As a black man, I’ll never not write about the peril and weight of suicide. We are silent on many issues that directly plague us, a major one being mental health. Robin Williams’s unexpected death is just another indication of men needing to find a trusted outlet. I can tell you from experience that prayer is not one of them.
The black community uses religion as the answer to the things we think we can’t control. You need a job? Pray about it. Your marriage is in shambles? Pray about it. Your doctor told you you have 6 months to live? Pray about it. Rather than speak about the importance of proactivity and education, black congregations are force-fed this belief that prayer fixes everything. Now, I’m not saying that you shouldn’t pray. I pray several times every day. Prayer has changed some situations in my life that I thought were so far gone. However, praying required work on my part in order to be effective. Our community doesn’t realize that prayer is only a small part of combating mental health. God can’t deliver you from that dark dungeon in your mind if you don’t know why it’s there to begin with.
Depression, schizophrenia, and mental diseases of that ilk are defects in your brain. Sometimes you’re genetically predisposed. But for some black men, mental disease is often triggered by something happening to them. I talked about that pressure to simply “be” when I wrote about DB Paul Oliver’s suicide. Yusuf Neville*, a young man who was planning a wedding with his fiancee and had his best years ahead, is a relatable example of how depression doesn’t care who you are. Black men spend so much energy trying to quiet the scary thoughts. How often do you look around and think what hides behind the smiles of the men you know and care about? Because we don’t feel safe talking about our fears and shortcomings, the mental disconnect we’ve tried to ignore will eventually bring us to our knees. When you are that low, the last thing you want to hear someone say is “pray about it”.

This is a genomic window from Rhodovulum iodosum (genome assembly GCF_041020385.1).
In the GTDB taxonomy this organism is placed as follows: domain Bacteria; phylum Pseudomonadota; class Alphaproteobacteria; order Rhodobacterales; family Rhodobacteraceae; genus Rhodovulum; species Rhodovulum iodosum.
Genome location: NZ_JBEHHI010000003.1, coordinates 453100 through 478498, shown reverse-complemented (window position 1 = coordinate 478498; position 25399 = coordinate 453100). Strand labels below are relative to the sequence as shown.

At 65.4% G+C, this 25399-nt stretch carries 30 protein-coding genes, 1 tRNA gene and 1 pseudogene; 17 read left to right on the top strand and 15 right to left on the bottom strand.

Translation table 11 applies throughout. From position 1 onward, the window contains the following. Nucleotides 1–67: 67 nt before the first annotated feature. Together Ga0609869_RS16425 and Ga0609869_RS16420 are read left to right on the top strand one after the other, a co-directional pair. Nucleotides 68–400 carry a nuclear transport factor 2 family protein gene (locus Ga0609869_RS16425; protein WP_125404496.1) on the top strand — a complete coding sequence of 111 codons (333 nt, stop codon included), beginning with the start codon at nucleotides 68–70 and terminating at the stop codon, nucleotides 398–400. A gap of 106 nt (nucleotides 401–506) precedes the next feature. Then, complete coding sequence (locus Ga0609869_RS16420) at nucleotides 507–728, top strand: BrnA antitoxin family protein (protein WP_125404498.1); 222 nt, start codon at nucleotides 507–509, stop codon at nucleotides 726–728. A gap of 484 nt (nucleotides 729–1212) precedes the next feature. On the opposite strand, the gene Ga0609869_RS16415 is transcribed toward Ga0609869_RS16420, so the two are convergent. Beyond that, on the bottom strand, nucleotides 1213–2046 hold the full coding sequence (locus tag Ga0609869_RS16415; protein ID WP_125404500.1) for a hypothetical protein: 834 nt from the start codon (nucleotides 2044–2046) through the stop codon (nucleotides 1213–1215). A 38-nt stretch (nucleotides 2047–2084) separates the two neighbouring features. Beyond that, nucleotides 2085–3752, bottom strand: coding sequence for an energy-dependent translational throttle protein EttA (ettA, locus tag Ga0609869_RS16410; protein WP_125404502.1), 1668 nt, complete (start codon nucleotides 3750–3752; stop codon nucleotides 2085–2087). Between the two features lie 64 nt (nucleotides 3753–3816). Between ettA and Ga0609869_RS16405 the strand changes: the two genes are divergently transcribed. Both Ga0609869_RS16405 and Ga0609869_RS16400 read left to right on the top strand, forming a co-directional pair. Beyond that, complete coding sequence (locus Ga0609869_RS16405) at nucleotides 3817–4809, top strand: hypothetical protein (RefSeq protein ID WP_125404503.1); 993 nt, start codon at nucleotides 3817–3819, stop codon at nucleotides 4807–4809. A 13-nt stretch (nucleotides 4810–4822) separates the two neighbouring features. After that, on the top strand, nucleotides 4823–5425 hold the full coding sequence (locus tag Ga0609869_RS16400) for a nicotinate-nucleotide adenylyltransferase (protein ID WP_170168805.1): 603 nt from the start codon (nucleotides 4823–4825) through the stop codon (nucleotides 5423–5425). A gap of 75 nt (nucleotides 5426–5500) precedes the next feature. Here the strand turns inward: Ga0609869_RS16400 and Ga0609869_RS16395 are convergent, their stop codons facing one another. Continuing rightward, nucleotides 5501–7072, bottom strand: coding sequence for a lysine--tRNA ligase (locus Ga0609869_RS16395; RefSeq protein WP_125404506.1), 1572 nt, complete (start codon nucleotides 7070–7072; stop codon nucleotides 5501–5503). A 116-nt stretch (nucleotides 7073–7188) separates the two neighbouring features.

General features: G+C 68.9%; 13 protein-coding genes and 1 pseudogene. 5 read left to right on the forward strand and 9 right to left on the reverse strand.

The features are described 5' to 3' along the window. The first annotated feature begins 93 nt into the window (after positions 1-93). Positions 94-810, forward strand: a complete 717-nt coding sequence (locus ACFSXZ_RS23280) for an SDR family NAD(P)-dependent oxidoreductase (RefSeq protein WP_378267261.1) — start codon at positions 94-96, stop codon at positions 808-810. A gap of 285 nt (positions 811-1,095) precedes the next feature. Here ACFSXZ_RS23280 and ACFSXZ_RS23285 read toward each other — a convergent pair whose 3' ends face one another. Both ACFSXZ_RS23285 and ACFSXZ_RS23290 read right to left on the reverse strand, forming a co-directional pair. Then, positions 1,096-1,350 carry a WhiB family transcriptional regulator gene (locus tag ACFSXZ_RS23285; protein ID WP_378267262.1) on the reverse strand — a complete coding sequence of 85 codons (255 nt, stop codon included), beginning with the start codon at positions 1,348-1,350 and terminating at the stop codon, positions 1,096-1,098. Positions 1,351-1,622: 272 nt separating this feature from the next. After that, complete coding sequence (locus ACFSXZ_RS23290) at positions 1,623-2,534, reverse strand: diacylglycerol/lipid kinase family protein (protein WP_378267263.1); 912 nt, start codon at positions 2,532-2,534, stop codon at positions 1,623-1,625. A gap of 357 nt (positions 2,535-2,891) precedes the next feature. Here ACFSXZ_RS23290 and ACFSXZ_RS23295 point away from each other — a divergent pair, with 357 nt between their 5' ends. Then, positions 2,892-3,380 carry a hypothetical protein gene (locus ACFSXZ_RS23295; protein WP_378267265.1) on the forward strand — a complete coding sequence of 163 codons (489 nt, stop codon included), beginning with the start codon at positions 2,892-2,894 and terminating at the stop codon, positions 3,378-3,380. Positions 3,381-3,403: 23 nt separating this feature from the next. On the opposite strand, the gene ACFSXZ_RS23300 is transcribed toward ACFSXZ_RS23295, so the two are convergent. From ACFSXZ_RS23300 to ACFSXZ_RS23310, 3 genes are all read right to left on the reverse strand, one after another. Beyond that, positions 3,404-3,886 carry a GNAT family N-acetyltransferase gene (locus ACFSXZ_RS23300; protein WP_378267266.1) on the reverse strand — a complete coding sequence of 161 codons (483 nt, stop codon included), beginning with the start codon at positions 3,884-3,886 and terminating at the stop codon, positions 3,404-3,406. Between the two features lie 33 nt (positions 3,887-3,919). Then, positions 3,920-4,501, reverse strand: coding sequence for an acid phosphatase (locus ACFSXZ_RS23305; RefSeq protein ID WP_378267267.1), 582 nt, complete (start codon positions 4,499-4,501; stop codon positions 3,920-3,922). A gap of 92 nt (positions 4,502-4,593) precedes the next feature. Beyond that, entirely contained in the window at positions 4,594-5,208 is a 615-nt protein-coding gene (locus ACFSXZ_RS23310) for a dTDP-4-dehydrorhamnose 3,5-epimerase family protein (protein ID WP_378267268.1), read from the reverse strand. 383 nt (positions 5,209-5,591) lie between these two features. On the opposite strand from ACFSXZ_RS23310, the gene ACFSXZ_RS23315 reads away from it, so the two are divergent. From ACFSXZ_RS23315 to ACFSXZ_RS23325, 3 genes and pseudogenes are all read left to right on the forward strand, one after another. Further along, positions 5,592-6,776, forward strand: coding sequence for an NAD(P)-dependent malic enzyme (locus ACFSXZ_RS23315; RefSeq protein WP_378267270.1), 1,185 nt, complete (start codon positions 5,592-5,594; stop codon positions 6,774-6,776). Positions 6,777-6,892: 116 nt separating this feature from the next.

It hurts my heart to know that many of my brothers are out here and feel like no one will understand. I guess there’s some truth to it though. I’ve had people tell me they admire my success and how they’re proud of me. The general public cannot wrap their head around the fact that someone can be so sad inside when they have joy and bring joy to others on the outside. And to that I say, the adoration, and respect that millions had for Robin Williams had didn’t matter. His internal dialogue was louder than the love showered on him.
I’m upset, angry, frustrated, and disgusted by what’s happening in Ferguson, MO. The news is cherry-picking what they’re showing and talking about. The community response is protest because that’s a right explicitly stated in the Bill of Rights. Yet black men, black women, and black children are subject to suppression and outright violence from the police of that town and county. An entire community is having their supposed rights trampled on, going on 4 nights now. I am one of those people who can compartmentalize my emotions. So while I hurt for the family of the Michael Brown Jr and stand behind the peaceful protesters of Ferguson, I also am continuing to support black men (and men in general) in overcoming their mental health.
* A classmate of Yusuf’s penned an amazing piece for Ebony Magazine shortly after Yusuf’s death. Please check that out!
No more young black lives snatched too soon.
No more passivity when it comes to addressing the needs to treat depression.
No more wishing you could’ve done more or said the right thing at the right time.
No more relying on God alone to fix it.
Suicide is a result of sickness of the mind. Awareness is how we battle it.